Artificial intelligence shows that social isolation impacts cardiovascular age and mortality rate

April 20, 2024

Despite advances in early diagnosis and disease management, cardiovascular disease has remained the leading cause of mortality worldwide for decades. It particularly affects minorities and underprivileged populations. To address the gap, the American Heart Association recommends screening for social determinants of health (SDoH) and addressing biological factors in patients.

Stress and physical activity are well-recognized SDoH. But is there more to consider? "Could connecting with community and family be important for cardiac health? We sought to investigate the impact of social isolation on cardiac health, particularly the cardiac aging process," says Nazanin Rajai, M.D., M.P.H., a Cardiovascular Medicine research fellow at Mayo Clinic in Rochester, Minnesota, and lead author of a new study published in JACC: Advances. Dr. Rajai worked with Amir Lerman, M.D., a cardiologist at Mayo Clinic in Rochester and principal investigator and senior author of the study.

Mayo Clinic Cardiovascular Medicine researchers explored the connection between social isolation and biological aging using artificial intelligence-enabled electrocardiography (AI-ECG). They also evaluated the association of social isolation with all-cause mortality. The AI-ECG technology, previously developed by Mayo Clinic, provides the cardiac age estimate based on the electrocardiogram record.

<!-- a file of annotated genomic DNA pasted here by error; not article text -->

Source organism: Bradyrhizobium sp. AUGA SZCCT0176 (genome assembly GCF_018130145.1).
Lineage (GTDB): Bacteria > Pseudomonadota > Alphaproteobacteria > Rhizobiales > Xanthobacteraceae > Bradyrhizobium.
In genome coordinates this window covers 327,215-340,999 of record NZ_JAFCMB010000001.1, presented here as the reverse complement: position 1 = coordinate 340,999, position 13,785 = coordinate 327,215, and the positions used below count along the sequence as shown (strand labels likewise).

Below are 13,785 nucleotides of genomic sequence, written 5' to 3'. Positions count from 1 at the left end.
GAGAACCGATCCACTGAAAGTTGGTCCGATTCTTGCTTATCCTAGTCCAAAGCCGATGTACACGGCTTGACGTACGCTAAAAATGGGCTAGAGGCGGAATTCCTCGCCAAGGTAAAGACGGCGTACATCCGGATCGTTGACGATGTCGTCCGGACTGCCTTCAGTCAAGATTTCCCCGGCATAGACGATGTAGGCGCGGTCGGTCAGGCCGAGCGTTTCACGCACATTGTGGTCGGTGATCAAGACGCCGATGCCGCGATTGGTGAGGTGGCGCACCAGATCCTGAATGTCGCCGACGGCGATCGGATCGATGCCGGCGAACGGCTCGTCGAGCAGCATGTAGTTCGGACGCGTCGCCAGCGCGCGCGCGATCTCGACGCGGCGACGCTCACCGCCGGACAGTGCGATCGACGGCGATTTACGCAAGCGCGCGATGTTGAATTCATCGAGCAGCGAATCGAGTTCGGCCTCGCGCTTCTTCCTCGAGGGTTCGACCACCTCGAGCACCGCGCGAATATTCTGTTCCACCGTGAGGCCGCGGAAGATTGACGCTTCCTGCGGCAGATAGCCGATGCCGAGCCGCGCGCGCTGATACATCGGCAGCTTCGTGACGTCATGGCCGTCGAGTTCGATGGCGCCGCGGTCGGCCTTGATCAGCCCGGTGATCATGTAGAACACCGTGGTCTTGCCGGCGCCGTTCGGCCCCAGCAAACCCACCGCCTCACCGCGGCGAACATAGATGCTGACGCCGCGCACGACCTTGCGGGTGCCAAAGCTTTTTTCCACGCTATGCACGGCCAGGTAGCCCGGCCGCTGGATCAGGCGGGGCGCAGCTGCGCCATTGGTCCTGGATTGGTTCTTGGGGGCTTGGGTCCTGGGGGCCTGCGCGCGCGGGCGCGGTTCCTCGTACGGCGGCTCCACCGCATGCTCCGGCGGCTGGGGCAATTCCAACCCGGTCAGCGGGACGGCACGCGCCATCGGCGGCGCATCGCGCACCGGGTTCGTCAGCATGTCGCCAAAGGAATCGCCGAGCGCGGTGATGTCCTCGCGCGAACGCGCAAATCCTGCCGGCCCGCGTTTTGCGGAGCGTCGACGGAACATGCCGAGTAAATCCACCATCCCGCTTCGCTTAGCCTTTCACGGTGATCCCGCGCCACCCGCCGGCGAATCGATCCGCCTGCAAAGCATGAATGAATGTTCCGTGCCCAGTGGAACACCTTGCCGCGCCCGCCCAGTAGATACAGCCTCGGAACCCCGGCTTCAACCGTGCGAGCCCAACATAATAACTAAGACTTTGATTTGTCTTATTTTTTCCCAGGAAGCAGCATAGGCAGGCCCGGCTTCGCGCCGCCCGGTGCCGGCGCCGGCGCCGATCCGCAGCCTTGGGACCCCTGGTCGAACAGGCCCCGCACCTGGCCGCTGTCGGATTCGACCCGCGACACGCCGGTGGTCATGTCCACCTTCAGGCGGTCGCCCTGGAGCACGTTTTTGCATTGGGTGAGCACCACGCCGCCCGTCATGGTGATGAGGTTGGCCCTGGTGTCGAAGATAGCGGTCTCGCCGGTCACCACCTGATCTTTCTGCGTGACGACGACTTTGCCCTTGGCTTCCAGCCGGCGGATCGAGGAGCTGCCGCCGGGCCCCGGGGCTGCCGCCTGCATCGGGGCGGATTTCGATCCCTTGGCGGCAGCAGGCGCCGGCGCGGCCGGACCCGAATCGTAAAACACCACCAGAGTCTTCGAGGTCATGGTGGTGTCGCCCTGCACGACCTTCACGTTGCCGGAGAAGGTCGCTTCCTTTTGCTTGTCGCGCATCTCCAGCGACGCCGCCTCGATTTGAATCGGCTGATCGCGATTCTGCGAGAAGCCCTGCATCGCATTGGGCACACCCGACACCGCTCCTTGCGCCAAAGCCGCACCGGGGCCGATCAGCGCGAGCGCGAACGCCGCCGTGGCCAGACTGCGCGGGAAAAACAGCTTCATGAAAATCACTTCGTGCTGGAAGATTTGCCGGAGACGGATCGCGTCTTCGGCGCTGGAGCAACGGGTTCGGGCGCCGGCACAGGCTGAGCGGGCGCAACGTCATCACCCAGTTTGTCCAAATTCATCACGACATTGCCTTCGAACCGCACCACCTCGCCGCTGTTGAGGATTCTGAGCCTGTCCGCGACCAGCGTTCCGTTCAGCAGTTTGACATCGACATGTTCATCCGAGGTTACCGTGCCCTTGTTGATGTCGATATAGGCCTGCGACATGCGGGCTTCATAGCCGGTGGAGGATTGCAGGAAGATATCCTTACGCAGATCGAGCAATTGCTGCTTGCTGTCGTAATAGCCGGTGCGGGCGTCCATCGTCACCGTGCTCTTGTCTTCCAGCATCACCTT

AI cardiac scores

The study included more than 280,000 adults who received outpatient care at Mayo Clinic between June 2019 and March 2022. The large group was 50.9% women and 86.3% non-Hispanic white.

Mayo Clinic researchers performed a social isolation assessment using questions based on the Berkman and Syme Social Network Index (SNI). Participants answered the multiple-choice questions and had a 12-lead ECG within one year of completing the questionnaire. A higher SNI score shows a stronger social network.

Biological age was estimated with AI-ECG. Age-Gap was defined as AI-ECG age minus chronological age. Positive values reflected an older cardiac age than expected.

Social engagement slows aging

The results found slower cardiac aging in patients with higher SNI scores. In more socially isolated patients, the heart age estimation was higher than the calendar age, with more than two years of deviation.

"Our analysis showed that the observed association is independent of a patient's biological condition such as preexisting cardiovascular disease. We also found that highly isolated patients have a nearly 47% higher risk of death compared with those who are socially engaged," says Dr. Rajai. The results were consistent across all gender and age groups, with women having higher cardiac age estimation.

"This is the first study showing the association of social isolation with cardiac age and in assessing cardiac age estimated with the method of AI," says Dr. Rajai. "Our findings suggest that fostering community engagement and strong social networks could potentially slow down the aging process. This information is invaluable for designing interventions and strategies to promote social connections, especially within vulnerable populations."

What's next?

The researchers plan to conduct a more extended longitudinal study on the long-term effects of social isolation on cardiac aging. "It is crucial to include more diverse racial, ethnic and socioeconomic groups to ensure that the findings are representative and applicable across a broad spectrum of the population," says Dr. Rajai. "Ultimately, by addressing these social determinants of cardiac aging, we have the potential to enhance quality of life and reduce the burden on healthcare systems."

For more information

Rajai N, et al. Association between social isolation with age-gap determined by artificial intelligence-enabled electrocardiography. JACC: Advances. In press.

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